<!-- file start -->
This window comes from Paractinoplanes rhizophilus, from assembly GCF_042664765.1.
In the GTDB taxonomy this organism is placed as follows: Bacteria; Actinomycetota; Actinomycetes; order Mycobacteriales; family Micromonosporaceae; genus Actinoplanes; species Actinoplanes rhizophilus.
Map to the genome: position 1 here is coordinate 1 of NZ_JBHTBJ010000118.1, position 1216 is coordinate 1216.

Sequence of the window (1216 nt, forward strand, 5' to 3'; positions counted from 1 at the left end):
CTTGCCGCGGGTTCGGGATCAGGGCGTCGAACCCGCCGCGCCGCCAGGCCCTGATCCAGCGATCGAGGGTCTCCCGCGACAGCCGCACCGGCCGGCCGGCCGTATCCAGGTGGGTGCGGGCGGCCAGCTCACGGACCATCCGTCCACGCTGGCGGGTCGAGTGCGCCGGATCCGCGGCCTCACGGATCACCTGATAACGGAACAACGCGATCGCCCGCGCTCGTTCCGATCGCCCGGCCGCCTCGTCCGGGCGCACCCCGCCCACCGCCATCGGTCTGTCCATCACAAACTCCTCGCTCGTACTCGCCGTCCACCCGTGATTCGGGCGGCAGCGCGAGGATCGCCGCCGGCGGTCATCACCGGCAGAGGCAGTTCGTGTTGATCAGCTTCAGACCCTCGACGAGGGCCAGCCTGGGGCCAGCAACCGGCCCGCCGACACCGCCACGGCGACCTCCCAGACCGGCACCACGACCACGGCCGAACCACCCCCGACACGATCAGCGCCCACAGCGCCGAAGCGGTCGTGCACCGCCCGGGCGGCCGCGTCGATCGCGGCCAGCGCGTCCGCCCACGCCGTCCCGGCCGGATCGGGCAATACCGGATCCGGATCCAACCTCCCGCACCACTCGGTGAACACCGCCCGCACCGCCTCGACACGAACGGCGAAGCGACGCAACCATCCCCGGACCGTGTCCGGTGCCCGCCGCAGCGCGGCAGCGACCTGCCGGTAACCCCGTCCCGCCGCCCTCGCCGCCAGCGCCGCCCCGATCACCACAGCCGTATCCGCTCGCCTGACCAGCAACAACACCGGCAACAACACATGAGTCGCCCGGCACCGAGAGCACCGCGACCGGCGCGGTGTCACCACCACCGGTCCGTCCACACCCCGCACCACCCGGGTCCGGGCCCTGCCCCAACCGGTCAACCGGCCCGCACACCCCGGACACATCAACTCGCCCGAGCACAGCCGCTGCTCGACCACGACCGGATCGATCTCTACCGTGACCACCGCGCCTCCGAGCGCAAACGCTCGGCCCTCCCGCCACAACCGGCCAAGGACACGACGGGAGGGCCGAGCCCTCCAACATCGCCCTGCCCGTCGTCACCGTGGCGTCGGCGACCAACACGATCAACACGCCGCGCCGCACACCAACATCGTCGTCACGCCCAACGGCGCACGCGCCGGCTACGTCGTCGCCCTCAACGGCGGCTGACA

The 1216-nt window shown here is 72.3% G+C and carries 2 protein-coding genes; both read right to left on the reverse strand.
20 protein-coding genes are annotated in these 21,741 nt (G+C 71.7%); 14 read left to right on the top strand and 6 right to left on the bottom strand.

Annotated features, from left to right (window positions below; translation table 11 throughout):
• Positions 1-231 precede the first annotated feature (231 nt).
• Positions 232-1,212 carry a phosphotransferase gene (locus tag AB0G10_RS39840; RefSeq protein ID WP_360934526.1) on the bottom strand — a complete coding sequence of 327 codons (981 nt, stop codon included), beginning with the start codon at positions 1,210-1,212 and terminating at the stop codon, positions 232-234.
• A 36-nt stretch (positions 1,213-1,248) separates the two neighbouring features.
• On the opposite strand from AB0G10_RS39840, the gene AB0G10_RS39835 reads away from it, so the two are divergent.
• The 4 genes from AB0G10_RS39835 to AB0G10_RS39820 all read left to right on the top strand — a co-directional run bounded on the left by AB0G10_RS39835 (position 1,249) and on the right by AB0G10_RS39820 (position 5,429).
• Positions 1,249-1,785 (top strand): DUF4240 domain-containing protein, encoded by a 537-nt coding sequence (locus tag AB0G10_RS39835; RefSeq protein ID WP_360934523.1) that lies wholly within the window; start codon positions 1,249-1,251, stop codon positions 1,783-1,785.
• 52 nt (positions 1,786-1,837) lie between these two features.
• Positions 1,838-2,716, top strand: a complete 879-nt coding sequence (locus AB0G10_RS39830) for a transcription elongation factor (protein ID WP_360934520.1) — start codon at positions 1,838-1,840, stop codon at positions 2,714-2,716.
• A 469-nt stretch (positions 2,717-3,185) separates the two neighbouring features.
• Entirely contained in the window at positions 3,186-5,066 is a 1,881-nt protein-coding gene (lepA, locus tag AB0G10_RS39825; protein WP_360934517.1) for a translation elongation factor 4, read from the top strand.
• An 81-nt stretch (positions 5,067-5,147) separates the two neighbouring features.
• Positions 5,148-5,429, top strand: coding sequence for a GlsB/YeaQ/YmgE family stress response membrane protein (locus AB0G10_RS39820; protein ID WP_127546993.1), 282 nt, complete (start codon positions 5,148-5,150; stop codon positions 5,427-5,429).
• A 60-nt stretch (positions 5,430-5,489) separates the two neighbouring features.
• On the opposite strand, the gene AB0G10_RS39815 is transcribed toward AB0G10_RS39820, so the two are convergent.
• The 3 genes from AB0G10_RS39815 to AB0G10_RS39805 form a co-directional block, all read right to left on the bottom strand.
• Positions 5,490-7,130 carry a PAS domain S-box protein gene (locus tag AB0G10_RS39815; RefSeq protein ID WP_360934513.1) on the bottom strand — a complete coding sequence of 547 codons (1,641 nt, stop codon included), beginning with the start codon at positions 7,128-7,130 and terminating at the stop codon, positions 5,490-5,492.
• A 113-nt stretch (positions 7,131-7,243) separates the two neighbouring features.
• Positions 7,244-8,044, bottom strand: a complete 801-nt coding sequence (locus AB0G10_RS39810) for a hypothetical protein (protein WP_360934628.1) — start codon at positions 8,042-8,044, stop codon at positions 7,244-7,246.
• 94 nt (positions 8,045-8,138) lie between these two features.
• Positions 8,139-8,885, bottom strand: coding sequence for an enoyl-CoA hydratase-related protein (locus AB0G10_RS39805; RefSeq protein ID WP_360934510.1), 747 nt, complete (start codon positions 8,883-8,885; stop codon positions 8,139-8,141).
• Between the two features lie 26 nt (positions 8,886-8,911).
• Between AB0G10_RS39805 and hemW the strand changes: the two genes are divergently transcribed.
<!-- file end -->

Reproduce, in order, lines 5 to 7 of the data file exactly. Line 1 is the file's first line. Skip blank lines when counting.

CTTGCCGCGGGTTCGGGATCAGGGCGTCGAACCCGCCGCGCCGCCAGGCCCTGATCCAGCGATCGAGGGTCTCCCGCGACAGCCGCACCGGCCGGCCGGCCGTATCCAGGTGGGTGCGGGCGGCCAGCTCACGGACCATCCGTCCACGCTGGCGGGTCGAGTGCGCCGGATCCGCGGCCTCACGGATCACCTGATAACGGAACAACGCGATCGCCCGCGCTCGTTCCGATCGCCCGGCCGCCTCGTCCGGGCGCACCCCGCCCACCGCCATCGGTCTGTCCATCACAAACTCCTCGCTCGTACTCGCCGTCCACCCGTGATTCGGGCGGCAGCGCGAGGATCGCCGCCGGCGGTCATCACCGGCAGAGGCAGTTCGTGTTGATCAGCTTCAGACCCTCGACGAGGGCCAGCCTGGGGCCAGCAACCGGCCCGCCGACACCGCCACGGCGACCTCCCAGACCGGCACCACGACCACGGCCGAACCACCCCCGACACGATCAGCGCCCACAGCGCCGAAGCGGTCGTGCACCGCCCGGGCGGCCGCGTCGATCGCGGCCAGCGCGTCCGCCCACGCCGTCCCGGCCGGATCGGGCAATACCGGATCCGGATCCAACCTCCCGCACCACTCGGTGAACACCGCCCGCACCGCCTCGACACGAACGGCGAAGCGACGCAACCATCCCCGGACCGTGTCCGGTGCCCGCCGCAGCGCGGCAGCGACCTGCCGGTAACCCCGTCCCGCCGCCCTCGCCGCCAGCGCCGCCCCGATCACCACAGCCGTATCCGCTCGCCTGACCAGCAACAACACCGGCAACAACACATGAGTCGCCCGGCACCGAGAGCACCGCGACCGGCGCGGTGTCACCACCACCGGTCCGTCCACACCCCGCACCACCCGGGTCCGGGCCCTGCCCCAACCGGTCAACCGGCCCGCACACCCCGGACACATCAACTCGCCCGAGCACAGCCGCTGCTCGACCACGACCGGATCGATCTCTACCGTGACCACCGCGCCTCCGAGCGCAAACGCTCGGCCCTCCCGCCACAACCGGCCAAGGACACGACGGGAGGGCCGAGCCCTCCAACATCGCCCTGCCCGTCGTCACCGTGGCGTCGGCGACCAACACGATCAACACGCCGCGCCGCACACCAACATCGTCGTCACGCCCAACGGCGCACGCGCCGGCTACGTCGTCGCCCTCAACGGCGGCTGACA

The 1216-nt window shown here is 72.3% G+C and carries 2 protein-coding genes; both read right to left on the reverse strand.
20 protein-coding genes are annotated in these 21,741 nt (G+C 71.7%); 14 read left to right on the top strand and 6 right to left on the bottom strand.